Albert Passingham: This dispute's got nothing to do with what skill level you are. Ford decided to give you less money because they can. They're allowed to pay women a lower wage than men. All over the country women are getting less because they're women. You'll always come second. You'll always be fighting over the scraps from the top table, until you...
Rita O'Grady: Until we get equal pay, yeah.
Albert Passingham: Yeah.
Rita O'Grady: What I don't get is why it's so important to you.
Albert Passingham: I got brought up by my mum. Me and me brothers. She worked all her life. ...
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Crazy Credits

Captions in the closing credits: "Two years later in May 1970 the Equal Pay Act became law. Similar legislation quickly followed in most industrial countries across the world. Ford Motor Company Limited went on to effect changes in its employment practices and is now used as an example of a good practice employer." See more »


Soundtracks

BBC Radio 1 Jingle
Written and Performed by PAMS
Courtesy of Jonathan Wolfert
Under license from JAM Creative Productions, Inc
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User Reviews

 
Girl Power – union style
22 September 2010 | by See all my reviews

From the director NIGEL COLE (Calendar Girls, Saving Grace), MADE IN DAGENHAM tells the tale of the 187 women that worked at the Ford Motor companies Dagenham factory - and their struggle to earn equal rights and pay with the 55,000 male workers at the factory.

Set in 1968, the economy was used to frequent union uprisings and strikes – but this was the first time that it was the women upholsterers who sewed car seat covers that took the initiative … after being "down-graded" to a non-skilled status – the women rose as one to walk out, in an action that brought them into direct conflict with the management, their own unions and their own husbands … eventually brought the Ford motor company to it's knees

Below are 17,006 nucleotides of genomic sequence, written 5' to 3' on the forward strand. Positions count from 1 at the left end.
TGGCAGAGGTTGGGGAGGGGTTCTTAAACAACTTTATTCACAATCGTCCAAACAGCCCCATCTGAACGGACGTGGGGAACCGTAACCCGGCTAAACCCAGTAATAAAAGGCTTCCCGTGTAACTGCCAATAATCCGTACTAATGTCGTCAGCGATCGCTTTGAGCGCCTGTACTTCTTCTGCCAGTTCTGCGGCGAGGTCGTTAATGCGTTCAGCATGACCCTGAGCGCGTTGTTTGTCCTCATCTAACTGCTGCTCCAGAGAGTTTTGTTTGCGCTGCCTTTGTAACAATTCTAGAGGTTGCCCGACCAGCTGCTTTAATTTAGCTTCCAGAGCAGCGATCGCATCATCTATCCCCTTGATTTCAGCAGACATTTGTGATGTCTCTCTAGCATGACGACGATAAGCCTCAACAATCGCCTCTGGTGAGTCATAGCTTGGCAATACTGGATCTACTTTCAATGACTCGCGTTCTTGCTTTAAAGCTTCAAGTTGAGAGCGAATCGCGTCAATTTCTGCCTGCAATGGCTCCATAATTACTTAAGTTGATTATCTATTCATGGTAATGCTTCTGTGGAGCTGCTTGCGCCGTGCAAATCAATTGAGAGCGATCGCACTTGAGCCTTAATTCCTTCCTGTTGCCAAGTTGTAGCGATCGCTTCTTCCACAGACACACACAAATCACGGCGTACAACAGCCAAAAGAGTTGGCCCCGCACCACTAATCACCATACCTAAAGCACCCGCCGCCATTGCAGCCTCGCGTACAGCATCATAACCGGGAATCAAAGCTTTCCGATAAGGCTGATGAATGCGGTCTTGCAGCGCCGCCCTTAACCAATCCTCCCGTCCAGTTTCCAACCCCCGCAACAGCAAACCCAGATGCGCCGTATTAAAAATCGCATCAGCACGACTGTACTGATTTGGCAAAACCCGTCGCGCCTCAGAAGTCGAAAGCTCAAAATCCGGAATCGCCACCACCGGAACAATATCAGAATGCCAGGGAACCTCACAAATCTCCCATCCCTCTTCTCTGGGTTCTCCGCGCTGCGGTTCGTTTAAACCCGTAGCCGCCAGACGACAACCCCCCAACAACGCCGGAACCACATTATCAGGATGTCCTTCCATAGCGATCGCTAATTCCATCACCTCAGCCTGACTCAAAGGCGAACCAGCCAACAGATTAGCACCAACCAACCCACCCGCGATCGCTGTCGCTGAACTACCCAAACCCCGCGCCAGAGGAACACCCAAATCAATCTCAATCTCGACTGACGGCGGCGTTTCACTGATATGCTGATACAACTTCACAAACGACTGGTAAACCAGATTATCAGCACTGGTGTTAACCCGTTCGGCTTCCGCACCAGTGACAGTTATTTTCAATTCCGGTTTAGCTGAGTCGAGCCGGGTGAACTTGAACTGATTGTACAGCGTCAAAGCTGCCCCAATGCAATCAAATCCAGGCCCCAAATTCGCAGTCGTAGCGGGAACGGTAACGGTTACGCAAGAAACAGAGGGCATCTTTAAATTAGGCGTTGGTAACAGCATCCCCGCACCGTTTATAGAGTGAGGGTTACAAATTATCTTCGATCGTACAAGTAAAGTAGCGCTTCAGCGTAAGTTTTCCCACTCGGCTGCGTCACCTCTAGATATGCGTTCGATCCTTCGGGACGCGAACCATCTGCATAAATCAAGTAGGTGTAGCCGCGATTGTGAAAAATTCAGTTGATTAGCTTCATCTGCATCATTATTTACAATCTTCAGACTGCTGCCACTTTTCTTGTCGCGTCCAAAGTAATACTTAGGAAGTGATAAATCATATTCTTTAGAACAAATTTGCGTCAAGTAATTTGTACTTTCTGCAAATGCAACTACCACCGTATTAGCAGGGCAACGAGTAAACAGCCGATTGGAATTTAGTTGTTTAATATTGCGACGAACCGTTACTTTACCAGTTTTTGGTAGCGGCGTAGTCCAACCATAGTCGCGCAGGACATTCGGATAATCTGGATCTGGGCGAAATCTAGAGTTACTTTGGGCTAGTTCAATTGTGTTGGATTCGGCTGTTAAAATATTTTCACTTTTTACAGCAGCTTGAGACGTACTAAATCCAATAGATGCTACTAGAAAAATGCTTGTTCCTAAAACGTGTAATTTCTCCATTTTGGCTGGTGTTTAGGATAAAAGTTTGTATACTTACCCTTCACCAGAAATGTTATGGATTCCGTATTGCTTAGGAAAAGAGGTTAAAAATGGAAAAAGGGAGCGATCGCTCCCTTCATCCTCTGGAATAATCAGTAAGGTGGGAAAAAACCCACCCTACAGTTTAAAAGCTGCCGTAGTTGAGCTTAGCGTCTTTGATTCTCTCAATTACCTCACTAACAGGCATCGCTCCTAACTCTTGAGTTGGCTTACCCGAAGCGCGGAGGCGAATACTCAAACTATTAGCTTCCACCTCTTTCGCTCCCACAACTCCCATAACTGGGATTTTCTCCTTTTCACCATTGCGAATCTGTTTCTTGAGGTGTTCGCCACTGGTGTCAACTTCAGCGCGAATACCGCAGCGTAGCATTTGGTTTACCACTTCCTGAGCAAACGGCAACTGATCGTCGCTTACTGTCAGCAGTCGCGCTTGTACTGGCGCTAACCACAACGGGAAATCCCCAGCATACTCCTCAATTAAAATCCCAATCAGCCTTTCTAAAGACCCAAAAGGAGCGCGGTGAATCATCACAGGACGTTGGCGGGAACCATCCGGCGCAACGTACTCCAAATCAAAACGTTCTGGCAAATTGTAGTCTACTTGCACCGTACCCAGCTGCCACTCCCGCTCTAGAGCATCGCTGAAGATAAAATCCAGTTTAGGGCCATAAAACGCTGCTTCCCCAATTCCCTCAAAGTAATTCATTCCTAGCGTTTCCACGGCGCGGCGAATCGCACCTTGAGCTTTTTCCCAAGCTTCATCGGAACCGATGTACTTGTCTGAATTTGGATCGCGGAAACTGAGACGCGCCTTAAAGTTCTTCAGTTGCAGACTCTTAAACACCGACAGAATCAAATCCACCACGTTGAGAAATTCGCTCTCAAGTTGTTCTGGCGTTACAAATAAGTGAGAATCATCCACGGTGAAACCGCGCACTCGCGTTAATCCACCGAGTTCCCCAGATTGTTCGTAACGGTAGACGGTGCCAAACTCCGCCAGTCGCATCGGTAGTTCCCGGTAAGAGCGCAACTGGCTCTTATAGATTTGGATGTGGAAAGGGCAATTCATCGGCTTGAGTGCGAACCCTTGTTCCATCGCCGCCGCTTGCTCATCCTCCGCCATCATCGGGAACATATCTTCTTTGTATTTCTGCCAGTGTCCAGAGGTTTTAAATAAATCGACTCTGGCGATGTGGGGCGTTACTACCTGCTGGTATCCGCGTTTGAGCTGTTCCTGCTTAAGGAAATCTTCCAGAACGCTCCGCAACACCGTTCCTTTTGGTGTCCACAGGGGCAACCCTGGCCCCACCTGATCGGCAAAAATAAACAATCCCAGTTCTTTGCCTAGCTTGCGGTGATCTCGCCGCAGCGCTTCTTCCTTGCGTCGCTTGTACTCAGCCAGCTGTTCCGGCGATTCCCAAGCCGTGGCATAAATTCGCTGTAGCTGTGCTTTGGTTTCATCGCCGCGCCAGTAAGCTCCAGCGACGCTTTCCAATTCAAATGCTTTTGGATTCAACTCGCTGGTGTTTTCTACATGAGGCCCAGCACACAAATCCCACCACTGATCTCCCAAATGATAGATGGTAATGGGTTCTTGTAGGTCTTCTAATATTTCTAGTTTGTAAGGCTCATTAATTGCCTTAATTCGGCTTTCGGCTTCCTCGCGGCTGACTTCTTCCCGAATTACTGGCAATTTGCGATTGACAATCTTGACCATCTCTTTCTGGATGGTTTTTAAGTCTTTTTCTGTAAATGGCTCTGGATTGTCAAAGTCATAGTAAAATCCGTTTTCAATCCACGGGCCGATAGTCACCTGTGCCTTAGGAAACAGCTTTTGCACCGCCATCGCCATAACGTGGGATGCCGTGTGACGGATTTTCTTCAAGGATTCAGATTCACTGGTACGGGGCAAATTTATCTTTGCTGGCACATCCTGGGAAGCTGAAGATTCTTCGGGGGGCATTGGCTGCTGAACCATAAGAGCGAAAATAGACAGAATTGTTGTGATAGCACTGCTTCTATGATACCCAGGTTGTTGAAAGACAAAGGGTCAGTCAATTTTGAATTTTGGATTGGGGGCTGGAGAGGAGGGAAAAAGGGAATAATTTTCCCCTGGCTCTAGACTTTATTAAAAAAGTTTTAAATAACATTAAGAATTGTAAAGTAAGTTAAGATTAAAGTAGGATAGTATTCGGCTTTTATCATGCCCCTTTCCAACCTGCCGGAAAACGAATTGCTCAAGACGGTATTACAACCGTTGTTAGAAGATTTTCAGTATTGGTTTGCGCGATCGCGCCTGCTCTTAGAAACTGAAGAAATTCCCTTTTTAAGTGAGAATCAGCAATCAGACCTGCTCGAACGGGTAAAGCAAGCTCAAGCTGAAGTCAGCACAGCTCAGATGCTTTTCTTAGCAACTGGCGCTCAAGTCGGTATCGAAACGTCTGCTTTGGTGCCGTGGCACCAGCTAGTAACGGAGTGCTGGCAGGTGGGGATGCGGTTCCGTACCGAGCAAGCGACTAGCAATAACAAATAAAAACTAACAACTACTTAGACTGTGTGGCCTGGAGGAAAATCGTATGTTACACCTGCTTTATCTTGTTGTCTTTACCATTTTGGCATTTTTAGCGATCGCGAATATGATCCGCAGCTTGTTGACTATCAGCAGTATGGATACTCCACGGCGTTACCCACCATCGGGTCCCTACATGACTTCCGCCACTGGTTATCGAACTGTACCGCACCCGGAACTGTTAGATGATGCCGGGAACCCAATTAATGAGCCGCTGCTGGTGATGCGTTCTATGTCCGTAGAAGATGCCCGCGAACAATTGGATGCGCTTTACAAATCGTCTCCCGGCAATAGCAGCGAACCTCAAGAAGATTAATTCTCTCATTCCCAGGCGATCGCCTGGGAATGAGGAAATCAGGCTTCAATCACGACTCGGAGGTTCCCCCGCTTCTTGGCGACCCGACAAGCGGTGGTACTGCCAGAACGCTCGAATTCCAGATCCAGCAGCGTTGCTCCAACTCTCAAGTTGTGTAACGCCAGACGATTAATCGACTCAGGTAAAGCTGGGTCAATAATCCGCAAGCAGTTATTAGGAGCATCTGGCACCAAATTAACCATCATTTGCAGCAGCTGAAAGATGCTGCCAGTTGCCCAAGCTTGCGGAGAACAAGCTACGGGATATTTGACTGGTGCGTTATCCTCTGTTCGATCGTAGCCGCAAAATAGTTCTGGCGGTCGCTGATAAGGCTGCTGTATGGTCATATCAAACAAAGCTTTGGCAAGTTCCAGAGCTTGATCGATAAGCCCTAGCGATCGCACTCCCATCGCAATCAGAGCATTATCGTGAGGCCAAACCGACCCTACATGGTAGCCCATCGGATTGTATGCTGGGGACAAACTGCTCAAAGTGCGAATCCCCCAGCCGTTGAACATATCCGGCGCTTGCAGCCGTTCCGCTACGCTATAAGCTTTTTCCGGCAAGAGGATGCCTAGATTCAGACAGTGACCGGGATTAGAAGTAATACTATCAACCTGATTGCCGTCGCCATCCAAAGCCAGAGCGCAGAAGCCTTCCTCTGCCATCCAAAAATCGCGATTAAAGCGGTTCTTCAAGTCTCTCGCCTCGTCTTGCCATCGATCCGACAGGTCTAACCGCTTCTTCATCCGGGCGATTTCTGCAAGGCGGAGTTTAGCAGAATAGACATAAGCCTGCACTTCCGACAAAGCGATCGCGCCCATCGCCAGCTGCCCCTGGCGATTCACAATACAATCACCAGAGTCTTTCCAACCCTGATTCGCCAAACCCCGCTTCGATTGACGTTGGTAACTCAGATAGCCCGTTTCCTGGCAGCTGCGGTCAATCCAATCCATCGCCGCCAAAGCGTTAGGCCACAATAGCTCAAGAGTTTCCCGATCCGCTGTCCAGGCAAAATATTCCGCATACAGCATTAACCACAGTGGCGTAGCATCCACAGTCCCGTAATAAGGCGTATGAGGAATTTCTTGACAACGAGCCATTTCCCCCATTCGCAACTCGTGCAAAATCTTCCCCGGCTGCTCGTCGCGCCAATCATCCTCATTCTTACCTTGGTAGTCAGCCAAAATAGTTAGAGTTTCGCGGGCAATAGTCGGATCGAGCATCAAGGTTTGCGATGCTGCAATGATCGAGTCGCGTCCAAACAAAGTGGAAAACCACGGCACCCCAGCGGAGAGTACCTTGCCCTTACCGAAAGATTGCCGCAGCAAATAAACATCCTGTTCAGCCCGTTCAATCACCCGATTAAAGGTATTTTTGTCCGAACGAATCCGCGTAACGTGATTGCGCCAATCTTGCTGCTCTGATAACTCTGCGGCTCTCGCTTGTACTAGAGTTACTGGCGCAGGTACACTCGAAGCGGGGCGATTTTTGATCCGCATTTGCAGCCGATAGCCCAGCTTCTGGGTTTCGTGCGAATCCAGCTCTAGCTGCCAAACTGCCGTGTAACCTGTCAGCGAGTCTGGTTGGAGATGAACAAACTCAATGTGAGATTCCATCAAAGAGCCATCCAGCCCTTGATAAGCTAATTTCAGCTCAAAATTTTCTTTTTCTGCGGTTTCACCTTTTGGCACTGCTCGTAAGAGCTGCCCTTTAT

Many laughed at the women's actions … until their strength of feeling … and reality set in … forcing the unions and the management to take increasingly desperate measures to get the women back to work … as factory production ground to a halt.

Rita O'Grady (played admirably by SALLY HAWKINS), a shy, pleasant worker working in sweat shop conditions, found her voice when asked to stand up for the women's views, and gradually became more and more empowered as the rest of the women stood behind her in a crusade that became synonymous with equal rights

The story climax's nicely in an emotional showdown, as the situation finally comes to a head and the chief participants (Ford, the Government, the Women, the unions and the men workers) all realise that things have gone too far … and none of them can back down.

As well as Sally Hawkins, there are some strong performances by other members of the cast – specifically, Bob Hoskins as Albert, Miranda Richardson as an exuberant Barbra Castle, the lovely Rosamund Pike as Lisa, Geraldine James as Connie, Kenneth Cranham as Monty (Unions) and Richard Schiff as Robert Tooley (Ford).

The music, costumes and the locations set up the tone of the times nicely, and the direction is solid throughout. The camera work is able, and is interspersed with footage from the actual era giving it more gravitas.

In a phrase, it's … "Girl Power – union style"